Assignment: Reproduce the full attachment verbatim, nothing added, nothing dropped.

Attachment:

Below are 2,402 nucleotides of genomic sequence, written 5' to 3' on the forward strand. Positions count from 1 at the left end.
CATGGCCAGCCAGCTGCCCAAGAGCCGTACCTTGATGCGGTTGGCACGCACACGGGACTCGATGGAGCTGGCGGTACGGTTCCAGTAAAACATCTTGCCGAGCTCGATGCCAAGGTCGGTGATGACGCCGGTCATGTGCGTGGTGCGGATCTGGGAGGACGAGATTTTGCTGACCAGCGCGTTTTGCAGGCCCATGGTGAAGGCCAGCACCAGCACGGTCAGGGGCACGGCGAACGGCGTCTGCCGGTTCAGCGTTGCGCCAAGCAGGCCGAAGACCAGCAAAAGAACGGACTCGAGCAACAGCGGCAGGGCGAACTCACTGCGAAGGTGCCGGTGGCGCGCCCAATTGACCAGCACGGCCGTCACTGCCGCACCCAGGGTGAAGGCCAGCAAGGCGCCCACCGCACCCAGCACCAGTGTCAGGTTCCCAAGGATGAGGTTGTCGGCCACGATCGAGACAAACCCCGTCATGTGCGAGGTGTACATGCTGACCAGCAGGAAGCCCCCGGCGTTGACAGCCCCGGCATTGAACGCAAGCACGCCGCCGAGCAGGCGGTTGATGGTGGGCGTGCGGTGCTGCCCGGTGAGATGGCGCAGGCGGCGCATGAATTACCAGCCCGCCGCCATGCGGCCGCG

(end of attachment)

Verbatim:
Below are 2,402 nucleotides of genomic sequence, written 5' to 3' on the forward strand. Positions count from 1 at the left end.
CATGGCCAGCCAGCTGCCCAAGAGCCGTACCTTGATGCGGTTGGCACGCACACGGGACTCGATGGAGCTGGCGGTACGGTTCCAGTAAAACATCTTGCCGAGCTCGATGCCAAGGTCGGTGATGACGCCGGTCATGTGCGTGGTGCGGATCTGGGAGGACGAGATTTTGCTGACCAGCGCGTTTTGCAGGCCCATGGTGAAGGCCAGCACCAGCACGGTCAGGGGCACGGCGAACGGCGTCTGCCGGTTCAGCGTTGCGCCAAGCAGGCCGAAGACCAGCAAAAGAACGGACTCGAGCAACAGCGGCAGGGCGAACTCACTGCGAAGGTGCCGGTGGCGCGCCCAATTGACCAGCACGGCCGTCACTGCCGCACCCAGGGTGAAGGCCAGCAAGGCGCCCACCGCACCCAGCACCAGTGTCAGGTTCCCAAGGATGAGGTTGTCGGCCACGATCGAGACAAACCCCGTCATGTGCGAGGTGTACATGCTGACCAGCAGGAAGCCCCCGGCGTTGACAGCCCCGGCATTGAACGCAAGCACGCCGCCGAGCAGGCGGTTGATGGTGGGCGTGCGGTGCTGCCCGGTGAGATGGCGCAGGCGGCGCATGAATTACCAGCCCGCCGCCATGCGGCCGCG